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## Homework Statement

This is a problem in General Relativity, where I am trying to find the Christoffel symbols that correspond to a given metric. Any help would be greatly appreciated!

OK. I have been given the metric

[tex]

ds^2 = (1+gx)^2 dt^2 - dx^2 - dy^2 - dz^2

[/tex]

and have been told to show that the non-vanishing Christoffel symbols are given by

[tex]

\Gamma^1 _0 _0 = g(1+gx)

[/tex]

and

[tex]

\Gamma^0 _1 _0 = \Gamma^0 _0 _1 = \frac{g}{(1+gx)}

[/tex]

I can get the first out OK but I'm not getting how to get the second.

## The Attempt at a Solution

So I wrote the Lagrangian out for the metric:

[tex]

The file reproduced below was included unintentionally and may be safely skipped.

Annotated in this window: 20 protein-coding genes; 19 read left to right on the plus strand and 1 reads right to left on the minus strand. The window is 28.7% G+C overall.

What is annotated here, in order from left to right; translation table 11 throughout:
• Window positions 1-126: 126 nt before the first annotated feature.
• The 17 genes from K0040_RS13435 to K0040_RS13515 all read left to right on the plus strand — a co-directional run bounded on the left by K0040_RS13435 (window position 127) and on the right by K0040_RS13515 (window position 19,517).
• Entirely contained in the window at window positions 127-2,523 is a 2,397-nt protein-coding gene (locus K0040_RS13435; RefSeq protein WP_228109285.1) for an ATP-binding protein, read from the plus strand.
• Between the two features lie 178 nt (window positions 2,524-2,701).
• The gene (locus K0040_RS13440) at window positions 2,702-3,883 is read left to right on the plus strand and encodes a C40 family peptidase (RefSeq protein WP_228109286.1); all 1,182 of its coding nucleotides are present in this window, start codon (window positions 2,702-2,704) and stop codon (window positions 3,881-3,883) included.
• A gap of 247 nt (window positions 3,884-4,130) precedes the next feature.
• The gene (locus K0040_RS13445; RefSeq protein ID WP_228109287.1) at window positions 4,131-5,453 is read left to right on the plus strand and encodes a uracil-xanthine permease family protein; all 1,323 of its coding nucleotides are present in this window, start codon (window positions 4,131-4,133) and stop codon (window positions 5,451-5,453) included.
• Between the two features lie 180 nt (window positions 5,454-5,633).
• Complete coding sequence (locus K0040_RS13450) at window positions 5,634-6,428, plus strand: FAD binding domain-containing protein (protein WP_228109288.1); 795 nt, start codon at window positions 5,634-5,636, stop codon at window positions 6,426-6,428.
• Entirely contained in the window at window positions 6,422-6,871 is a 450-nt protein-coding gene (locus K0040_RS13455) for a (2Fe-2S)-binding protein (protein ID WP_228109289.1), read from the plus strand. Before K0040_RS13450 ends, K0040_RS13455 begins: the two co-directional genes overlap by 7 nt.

L\left(\frac{dx^\alpha}{d\sigma},x^\alpha\right) = - (1+gx)^2\frac{dt}{d\sigma}^2 +\frac{dx}{d\sigma}^2+\frac{dy}{d\sigma}^2+\frac{dz}{d\sigma}^2

[/tex]

which, after a little substitution work getting taus instead of sigmas, basically gives us the following equation:

[tex]

\frac{d^2x}{d\tau^2} = -\frac{1}{2} . 2(1+gx).g \frac{dt}{d\tau}^2

[/tex]

...and comparing this to the definition of a C-symbol

[tex]

\frac{d^2 x^\alpha}{d\tau^2} = -\Gamma ^\alpha _\beta _\gamma \frac{dx^\beta} {d\tau} \frac{dx^\gamma}{d\tau}

[/tex]

...it is pretty easy to see that

[tex]

\Gamma^1 _0 _0 = g(1+gx)

[/tex]

However, I can't understand how to get the [tex]\Gamma^0 _1 _0 = \frac{g}{(1+gx)}[/tex] one out.

[tex]\Gamma^0 _1 _0[/tex] would mean that we were looking for the C-symbols in equations of the form...

[tex]

\frac{d^2 x^0}{d\tau^2} = -\Gamma^0 _1_0 \frac{dx^1} {d\tau} \frac{dx^0}{d\tau}

[/tex]

...yes?

I don't see any way of comparing that to the Lagrangian to find the C-symbol [tex]\Gamma^0 _1 _0 = \Gamma^0 _0 _1 = \frac{g}{(1+gx)}[/tex]

Any help? Have I made a complete meal out of this?! Thanks for your time...